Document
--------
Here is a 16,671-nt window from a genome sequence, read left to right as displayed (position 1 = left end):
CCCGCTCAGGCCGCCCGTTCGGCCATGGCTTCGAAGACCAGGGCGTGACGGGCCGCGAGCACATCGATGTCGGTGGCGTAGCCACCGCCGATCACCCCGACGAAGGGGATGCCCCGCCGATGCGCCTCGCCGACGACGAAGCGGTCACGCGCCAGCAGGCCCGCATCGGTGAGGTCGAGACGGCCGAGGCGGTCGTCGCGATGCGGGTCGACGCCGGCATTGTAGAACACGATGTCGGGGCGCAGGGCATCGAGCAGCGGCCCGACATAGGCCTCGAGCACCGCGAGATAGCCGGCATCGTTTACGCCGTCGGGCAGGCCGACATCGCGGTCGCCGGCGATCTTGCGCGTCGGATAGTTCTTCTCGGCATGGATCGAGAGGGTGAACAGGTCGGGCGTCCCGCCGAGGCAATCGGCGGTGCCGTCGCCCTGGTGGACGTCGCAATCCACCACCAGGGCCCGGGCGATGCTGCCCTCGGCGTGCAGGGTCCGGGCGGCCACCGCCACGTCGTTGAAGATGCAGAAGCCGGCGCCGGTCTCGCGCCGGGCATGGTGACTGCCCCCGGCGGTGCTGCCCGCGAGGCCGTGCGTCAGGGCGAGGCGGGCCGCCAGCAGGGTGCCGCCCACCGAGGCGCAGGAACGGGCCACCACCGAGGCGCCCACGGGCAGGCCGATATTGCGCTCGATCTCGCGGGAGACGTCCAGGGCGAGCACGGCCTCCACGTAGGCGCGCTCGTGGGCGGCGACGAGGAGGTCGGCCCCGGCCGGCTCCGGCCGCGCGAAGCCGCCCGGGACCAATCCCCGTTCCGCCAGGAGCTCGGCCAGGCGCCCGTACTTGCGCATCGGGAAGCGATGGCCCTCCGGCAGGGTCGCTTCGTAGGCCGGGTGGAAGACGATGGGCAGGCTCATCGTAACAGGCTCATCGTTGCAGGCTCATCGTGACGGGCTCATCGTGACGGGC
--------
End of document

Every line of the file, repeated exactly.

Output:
Here is a 16,671-nt window from a genome sequence, read left to right as displayed (position 1 = left end):
CCCGCTCAGGCCGCCCGTTCGGCCATGGCTTCGAAGACCAGGGCGTGACGGGCCGCGAGCACATCGATGTCGGTGGCGTAGCCACCGCCGATCACCCCGACGAAGGGGATGCCCCGCCGATGCGCCTCGCCGACGACGAAGCGGTCACGCGCCAGCAGGCCCGCATCGGTGAGGTCGAGACGGCCGAGGCGGTCGTCGCGATGCGGGTCGACGCCGGCATTGTAGAACACGATGTCGGGGCGCAGGGCATCGAGCAGCGGCCCGACATAGGCCTCGAGCACCGCGAGATAGCCGGCATCGTTTACGCCGTCGGGCAGGCCGACATCGCGGTCGCCGGCGATCTTGCGCGTCGGATAGTTCTTCTCGGCATGGATCGAGAGGGTGAACAGGTCGGGCGTCCCGCCGAGGCAATCGGCGGTGCCGTCGCCCTGGTGGACGTCGCAATCCACCACCAGGGCCCGGGCGATGCTGCCCTCGGCGTGCAGGGTCCGGGCGGCCACCGCCACGTCGTTGAAGATGCAGAAGCCGGCGCCGGTCTCGCGCCGGGCATGGTGACTGCCCCCGGCGGTGCTGCCCGCGAGGCCGTGCGTCAGGGCGAGGCGGGCCGCCAGCAGGGTGCCGCCCACCGAGGCGCAGGAACGGGCCACCACCGAGGCGCCCACGGGCAGGCCGATATTGCGCTCGATCTCGCGGGAGACGTCCAGGGCGAGCACGGCCTCCACGTAGGCGCGCTCGTGGGCGGCGACGAGGAGGTCGGCCCCGGCCGGCTCCGGCCGCGCGAAGCCGCCCGGGACCAATCCCCGTTCCGCCAGGAGCTCGGCCAGGCGCCCGTACTTGCGCATCGGGAAGCGATGGCCCTCCGGCAGGGTCGCTTCGTAGGCCGGGTGGAAGACGATGGGCAGGCTCATCGTAACAGGCTCATCGTTGCAGGCTCATCGTGACGGGCTCATCGTGACGGGC